By using multiple calls-to-action in these scenarios, you can see how you are actually making things simpler for subscribers to engage with an email. They can provide their answer in one click, with no need to fill in forms. All the response data will be collected by your campaign reporting, so it even makes things easier for you too.
Don’t be afraid to repeat
When glancing at an email the primary call-to-action should stand out instantly. However, this does not necessarily mean that’s where subscribers are going to click.
When I’m putting an email together, I’ll often repeat the call-to-action link on multiple elements. So for example if I have a heading, an image, some text and a call-to-action button, I’ll place the call-to-action link on the heading and image as well as the button. The more links you place, the higher the chance of them being clicked! Do note though, that these are ‘hidden’ links so do not detract away from your main call-to-action.
I was told a good tip recently in regard to ‘letter’ style campaigns. Including a ‘p.s’ section with a last-ditch attempt link in has been known to yield good results. For some physiological reason we all succumb to the siren song of a cheeky bit of ‘p.s’ text…
Make it mobile
When considering a call-to-action for mobile devices, you can still use all of the techniques above, but here are a couple of extra tips to give your mobile call-to-action a bit more pizzaz.
Watch out for portly digits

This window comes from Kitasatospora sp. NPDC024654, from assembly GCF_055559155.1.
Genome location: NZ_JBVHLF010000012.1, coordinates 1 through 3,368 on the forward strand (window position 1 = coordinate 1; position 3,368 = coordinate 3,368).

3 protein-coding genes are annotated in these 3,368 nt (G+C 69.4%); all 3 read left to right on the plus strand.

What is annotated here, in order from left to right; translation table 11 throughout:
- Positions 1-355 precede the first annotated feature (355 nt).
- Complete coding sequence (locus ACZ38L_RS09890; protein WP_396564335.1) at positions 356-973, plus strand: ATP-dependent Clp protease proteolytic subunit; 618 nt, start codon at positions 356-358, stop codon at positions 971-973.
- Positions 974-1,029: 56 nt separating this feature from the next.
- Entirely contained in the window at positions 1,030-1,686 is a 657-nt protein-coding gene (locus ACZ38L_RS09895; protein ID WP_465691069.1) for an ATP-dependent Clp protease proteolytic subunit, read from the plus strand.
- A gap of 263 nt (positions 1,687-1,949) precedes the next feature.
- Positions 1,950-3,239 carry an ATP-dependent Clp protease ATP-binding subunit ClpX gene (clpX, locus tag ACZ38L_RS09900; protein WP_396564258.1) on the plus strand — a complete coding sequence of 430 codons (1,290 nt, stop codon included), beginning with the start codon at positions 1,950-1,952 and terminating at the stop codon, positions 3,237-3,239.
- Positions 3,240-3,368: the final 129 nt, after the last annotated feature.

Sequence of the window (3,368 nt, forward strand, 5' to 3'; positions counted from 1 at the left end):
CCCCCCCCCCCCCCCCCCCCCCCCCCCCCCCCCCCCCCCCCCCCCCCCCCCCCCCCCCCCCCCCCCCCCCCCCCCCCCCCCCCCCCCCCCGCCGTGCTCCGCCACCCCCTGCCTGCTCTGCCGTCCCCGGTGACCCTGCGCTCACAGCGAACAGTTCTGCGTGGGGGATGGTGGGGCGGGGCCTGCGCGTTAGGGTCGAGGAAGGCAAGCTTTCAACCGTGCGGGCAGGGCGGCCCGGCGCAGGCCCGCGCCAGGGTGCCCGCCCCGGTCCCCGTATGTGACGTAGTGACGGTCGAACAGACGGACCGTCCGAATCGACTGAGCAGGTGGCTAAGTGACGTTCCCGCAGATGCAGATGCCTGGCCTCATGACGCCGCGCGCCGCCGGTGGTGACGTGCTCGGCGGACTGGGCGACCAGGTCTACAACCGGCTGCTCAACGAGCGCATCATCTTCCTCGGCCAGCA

Most mobile subscribers will be using their fingers and thumbs to interact with your emails. To make things as easy as possible for them, make sure your call-to-action is nice and big, and has plenty of breathing space around it. Place it too close to another link or email element and your subscribers may have difficulty tapping in the right place.
Get smart with a mobile specific call-to-action
A lot of new smart phones and tablets have sensational support for new web standards. Especially when compared to stiff and ageing desktop clients.
This means you can insert whizzy new code (like CSS3 @media queries) that can dynamically insert content specifically for mobile.
This is a real boon for calls-to-action. If your email is read on a desktop device, your call-to-action can be labelled ‘Check out our new website now’, with a link through to your shiny new website.
If the same email is read on a mobile device, your call-to-action can magically change to ‘Check out our new mobile app now’, with a link off to the app store of your choice. Smart stuff I’m sure you’ll agree.
So, there we have it. I hope this little primer on calls-to-action has been beneficial to you if you’re totally new to the term, or even if you’re overly familiar! If you have any questions please do let us know in the comments or over on the old twitters @Campaignmuk.
Now, if you’ll excuse me, I’ve just spotted a perplexed looking intern who thinks he’s been called to Acton.